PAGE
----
The Hays Daily News from Hays, Kansas on December 15, 1976 · Page 12
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The Hays Daily News from Hays, Kansas · Page 12

Hays, Kansas
Issue Date:
Wednesday, December 15, 1976
Page 12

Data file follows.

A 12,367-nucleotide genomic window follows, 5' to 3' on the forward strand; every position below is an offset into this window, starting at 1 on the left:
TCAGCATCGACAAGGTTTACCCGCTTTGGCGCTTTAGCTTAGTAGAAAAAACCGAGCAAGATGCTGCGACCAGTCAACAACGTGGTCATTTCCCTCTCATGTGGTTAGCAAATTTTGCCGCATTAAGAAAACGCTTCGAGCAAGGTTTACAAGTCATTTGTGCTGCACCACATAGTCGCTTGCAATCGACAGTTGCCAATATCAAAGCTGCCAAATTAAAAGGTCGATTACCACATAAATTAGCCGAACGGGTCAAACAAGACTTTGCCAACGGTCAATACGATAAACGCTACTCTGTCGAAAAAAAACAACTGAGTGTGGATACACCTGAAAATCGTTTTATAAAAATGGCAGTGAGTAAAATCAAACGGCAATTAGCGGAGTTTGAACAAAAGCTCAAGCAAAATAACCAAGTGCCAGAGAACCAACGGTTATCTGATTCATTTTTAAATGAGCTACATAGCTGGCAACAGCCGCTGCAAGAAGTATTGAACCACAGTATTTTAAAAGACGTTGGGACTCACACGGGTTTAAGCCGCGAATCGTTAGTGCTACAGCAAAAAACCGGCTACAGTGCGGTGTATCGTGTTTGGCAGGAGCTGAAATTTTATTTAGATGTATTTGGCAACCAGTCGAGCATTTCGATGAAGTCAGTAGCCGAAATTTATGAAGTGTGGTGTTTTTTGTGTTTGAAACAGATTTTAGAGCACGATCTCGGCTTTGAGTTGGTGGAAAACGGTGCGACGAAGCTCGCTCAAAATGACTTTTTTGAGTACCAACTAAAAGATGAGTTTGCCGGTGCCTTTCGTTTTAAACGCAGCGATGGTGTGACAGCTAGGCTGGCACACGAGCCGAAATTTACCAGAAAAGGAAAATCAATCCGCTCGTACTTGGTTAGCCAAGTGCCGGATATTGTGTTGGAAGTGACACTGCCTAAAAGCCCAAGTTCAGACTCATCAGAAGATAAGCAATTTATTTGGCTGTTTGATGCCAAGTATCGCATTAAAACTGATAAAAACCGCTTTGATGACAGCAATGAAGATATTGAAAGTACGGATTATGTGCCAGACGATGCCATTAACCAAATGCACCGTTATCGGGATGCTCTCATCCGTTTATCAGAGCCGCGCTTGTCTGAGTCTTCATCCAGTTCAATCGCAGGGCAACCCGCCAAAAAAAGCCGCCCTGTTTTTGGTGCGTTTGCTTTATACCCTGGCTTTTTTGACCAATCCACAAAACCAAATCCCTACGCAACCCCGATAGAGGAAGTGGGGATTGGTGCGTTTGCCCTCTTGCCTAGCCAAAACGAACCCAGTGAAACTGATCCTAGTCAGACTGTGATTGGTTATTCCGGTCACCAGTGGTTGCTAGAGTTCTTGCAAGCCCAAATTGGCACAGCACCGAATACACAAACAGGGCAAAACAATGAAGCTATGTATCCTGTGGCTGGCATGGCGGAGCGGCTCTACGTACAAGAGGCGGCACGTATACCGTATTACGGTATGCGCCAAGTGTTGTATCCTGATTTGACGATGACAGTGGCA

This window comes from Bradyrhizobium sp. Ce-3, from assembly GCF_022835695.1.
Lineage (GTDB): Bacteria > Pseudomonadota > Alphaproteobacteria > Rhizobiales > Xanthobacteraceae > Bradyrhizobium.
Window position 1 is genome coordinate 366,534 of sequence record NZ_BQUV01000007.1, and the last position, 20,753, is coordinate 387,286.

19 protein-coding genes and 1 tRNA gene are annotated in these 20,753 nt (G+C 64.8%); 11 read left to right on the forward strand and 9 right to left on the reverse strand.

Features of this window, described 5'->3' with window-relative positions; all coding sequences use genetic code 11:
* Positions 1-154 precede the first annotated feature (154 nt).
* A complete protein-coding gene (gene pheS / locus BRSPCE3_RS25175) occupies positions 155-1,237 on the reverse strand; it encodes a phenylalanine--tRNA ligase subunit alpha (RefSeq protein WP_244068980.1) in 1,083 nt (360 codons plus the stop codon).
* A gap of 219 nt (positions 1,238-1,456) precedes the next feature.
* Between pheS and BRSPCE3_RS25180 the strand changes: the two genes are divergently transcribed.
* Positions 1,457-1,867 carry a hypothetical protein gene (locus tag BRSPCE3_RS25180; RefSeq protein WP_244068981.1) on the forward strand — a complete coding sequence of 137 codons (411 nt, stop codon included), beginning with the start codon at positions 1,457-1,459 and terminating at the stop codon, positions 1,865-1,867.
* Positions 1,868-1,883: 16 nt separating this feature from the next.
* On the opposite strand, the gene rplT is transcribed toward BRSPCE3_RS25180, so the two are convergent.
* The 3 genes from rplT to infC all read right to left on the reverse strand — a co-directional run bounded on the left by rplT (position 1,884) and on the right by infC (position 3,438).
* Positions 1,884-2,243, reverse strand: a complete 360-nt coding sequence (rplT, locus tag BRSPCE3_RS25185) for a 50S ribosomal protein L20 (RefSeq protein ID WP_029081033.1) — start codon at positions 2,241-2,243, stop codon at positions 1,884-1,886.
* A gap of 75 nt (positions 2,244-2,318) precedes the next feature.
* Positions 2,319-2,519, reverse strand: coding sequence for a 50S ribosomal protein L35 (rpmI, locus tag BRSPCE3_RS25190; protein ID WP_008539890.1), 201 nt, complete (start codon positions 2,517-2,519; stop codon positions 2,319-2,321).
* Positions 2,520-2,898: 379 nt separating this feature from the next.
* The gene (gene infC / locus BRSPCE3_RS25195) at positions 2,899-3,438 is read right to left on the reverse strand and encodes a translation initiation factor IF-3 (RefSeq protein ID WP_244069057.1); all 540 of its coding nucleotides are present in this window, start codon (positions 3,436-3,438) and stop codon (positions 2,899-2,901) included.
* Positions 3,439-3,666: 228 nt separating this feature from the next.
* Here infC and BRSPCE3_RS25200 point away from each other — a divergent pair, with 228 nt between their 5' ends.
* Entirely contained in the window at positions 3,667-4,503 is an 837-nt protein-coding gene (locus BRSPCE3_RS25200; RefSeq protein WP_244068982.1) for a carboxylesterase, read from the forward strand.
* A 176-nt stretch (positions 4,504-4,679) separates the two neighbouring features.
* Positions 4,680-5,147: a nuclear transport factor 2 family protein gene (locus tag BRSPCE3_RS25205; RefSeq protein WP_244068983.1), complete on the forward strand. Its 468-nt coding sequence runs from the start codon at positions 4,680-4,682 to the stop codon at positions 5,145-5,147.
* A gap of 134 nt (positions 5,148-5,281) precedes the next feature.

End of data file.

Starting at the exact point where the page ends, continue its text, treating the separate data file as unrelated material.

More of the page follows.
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Program Offers Rural Areas Substitute MDs : ATWOOD - When Dr. Phillip Walton wanted to take time from his Atwood practice to complete some postgraduate courses in medicine, he found he was in a bind. His pursuit of further education would have left the 5,000 residents of Rawlins County without a full-time practicing physician. It would have, that is, if not for a new doctor outreach program at the University of Kansas Medical Center that matches rural areas with a licensed physician from the university's residency program. The program officially is known as "locum tenens," a Latin term meaning a temporary substitute. But for small Kansas Towns, the meaning is a lot simpler than that. It means a doctor will be available to fill in for the regular local doctor when necessary. Considering the pressures of modern medicine and plain old "doctoring," the need for a physician to get away for a while is essential. And if you're the only doctor serving a county, the need must be even more pressing. The locum tenens program is a two- way street, for it benefits the substitute doctor as much as It does the hosting community. Hallows resident physicians the chance to taste "the real world," away from insulation of the Med Center. One such resident is Dr. Jay Schuckman, a Hays native who still has a year and a half left in this postgraduate residency. Schuckman, along with a Med Center faculty member, filled in for Walton in Atwood recently. Schuckman described his two-week stint in Atwood as a "very good experience. "It gave me an idea of what practice is really like, away from the Medical Center. "I liked the variety of the people. 1 think if you're going to be a 'people' • doctor as opposed to 'technical' doctor, family practice is the perfect field." Both Schuckman and Dr. Robert W. Drown, the Med Center faculty member who accompanied him, praised At wood's 30-bcd hospital facility. "They practice very good medicine there," Schuckman said. "Their hospital is very good, with a two-bed intensive care unit and an excellent nursing staff. The laboratory and X-ray departments also are very good. And Dr. Walton has the best back-up possible available by telephone any time he needs it." Schuckman was referring to the consulting doctors available to Rawlins County from surrounding areas, such as Denver. A surgeon and a radiologist are available from Nebraska and an internist from Colorado also works with Walton. In addition, the Atwood hospital is in touch with cardiac specialists In Chicago by way of special monitoring and hook-up equipment. In cases of dire emergency, Atwood has help'from Denver in the form of a air ambulance service complete with full in- flight care. "Hut It always comes down to the fact that Dr. Walton Is the only doctor there," Schtickman said. "Ho always has first contact with the patient." Brown who brother lives In Atwood, made the trip as a consultant for Schuckman. Both doctors made hospital rounds and Schuckman saw walking patients in Wallons office. While in Atwood, the doctors saw the whole gamut of injuries and illnesses. "We wore there during a semi-lull," Schuckman said. "The weather was nice, not too many people getting sick and no really big emergencies occurred. But the potential was there to be swamped." The Nor'Wester SECTION 2 By J. MARTIN DOLAN December 15, 1976 Solitary Post Marks Youth's Sacrifice :: DORRANCE — In a field 'northwest of -here stands a lonely, weather-beaten stone • post, a memorial • to a young man most -people in Dorrance would not remember. ','.- His name was Willie Baley. He never ;was famous during his 20 years, nor is he ; famous today. ; '. But the marker serves to remind the •community of Baley's courage, a courage ' that cost him his life as he battled to save Dorrance from destruction in 1893. : •'• In that year, Dorrance was prey to many ;'prairie fires that swept across the plains after being touched-off by the sparks of •passing locomotives. "•';; One such fire started on Sunday, March 12. This one was as bad, if not worse than, ; any grass fire before. : The fire-fight lasted the better part of the day. After it was extinguished, Willie Baley was found horribly burned in a field, but still 'alive. , Baley was rushed by Joe Garrett, the man who stumbled upon his charred body, to a hotel in town. There Baley was attended by ' a physician from near-by Widdifield. Despite the doctor's efforts, Baley died the following morning. His life was the second claimed by the March fire — ten- year-old Allen Moore had also died that day. Baley's death might easily have gone unnoticed by all but friends and family. A few days after his funeral, however, a stone marker was erected on the spot where Baley fell exhausted fn the flames. But the marker, like whoever placed it, soon was forgotten. The marker came to light recently when it was included in a history of Dorrance compiled in observance of the Bicentennial. No one could remember the details. No one except C.B. Garrett, formerly of Dorrance and now living in Oakley. Garrett is the,son of Joe Garrett, the man who brought Baley back to town. According to C.B. Garrett, the marker was placed in the field by his uncle. But what was it that prompted Garrett's uncle to raise the memorial? Why was just Baley's name hand-inscribed on the stone, and not little Allen Moore's? The answers are mere speculation. Perhaps it was a quiet statement of resolve and bravery, a way of reminding the present of the sacrifices of the, past. . , The stone marker reflects as much. It reads: Willie Baley — Burnt — March 12, 1893. Lucas Hopping On Saturday Nights LUCAS — Back in the "good old days," Saturday night was the zenith of the week for many people. That was the night, broke or not, that everyone went to town — to shop, to be entertained or just to socialize. In most towns, those days are gone. That, however, is not the case in Lucas. "We're widely advertised as the 'Saturday Night Town,' ' said Steve McAllistci, president of the Lucas Chamber of Commerce. "It sure has been ( \ tremendous success). It's difficult to imagine the traffic there is on Saturday night in this town of GOO. "Basically, we wanted to stay traditional," he said. "And we wanted to do something different." McAllister said most towns have one night a week that the stores stay open late, many times Monday or Thursday, Lucas is the only town in the area open on Saturday,night, IIP said. "The farmer has become mobile enough (hat it doesn't matter as much, hut around here, we still prefer Saturday," he said. Most businesses, including the car dealerships, keep their doors open "until the movie (•ets over," about 10:30 p.m. Shattered This branch, frozen fast in a creek near Schoenchen, appears to have shattered the tee that ensnares it. Official Faces Change OAKLEY — Oakley city officials have seen quite a bit of change over the past week; change of faces. Ronnie Hance, the town's police chief since 1974, resigned. So did the assistant fire chief, Leslie Plummcr. Mrs. Myrle Stanfield, a city councilwoman, had to be replaced. None of the three resignations apparently was related. Unofficial sources say Hance quit to operate a clothing store in Leoti. Mrs. Stanfield and her family moved to Oklahoma, which meant a replacement had to be named. That replacement is William Chapman, will will serve-out Mrs. Stanfield's term on the council. , Danny Shanks, former assistant police chief, was named as Oakley's new chief. Dean Organ will now serve as the assistant fire chief. "Steak" your claim today! T-BONE • K.C. STRIP • TOP SIRLOIN • BACON WRAPPED FILLETS • RIBEYE Xmas Gift Steak Boxes feature a delicious line of USDA Choice Steaks. All steaks are select cuts, vacuum sealed and packaged in a decorative box. f Gift Certificates Available - RETAIL SPECIALS Red Snapper $ 1.42^ib Commercial ' « os. 85° M. Ribeye Steak «..65 CM PLUS! With the purchase of any USDA Choice Retail Steak Box, get a one or two pound package of delicious, sugar-cured bacon at HALF PRICE! OPENS igh Plains Foods, Inc. 718 EAST 7tfc STRUT (913) 628)2425 HAYS, KANSAS Only Hie Finest you'll find at Wiesner's . . . and finest means a four piecer of the finest material made of 100% wool. Flannel finery at its best in this foursome, crafted with skill and care. There are only a few available sizes left, so if we do not have your size, please let us know and we can order yours before Christmas. 145 95 Open every nite 'til 8:30 and Sundays 1 to 5 801 Main Downtown Hays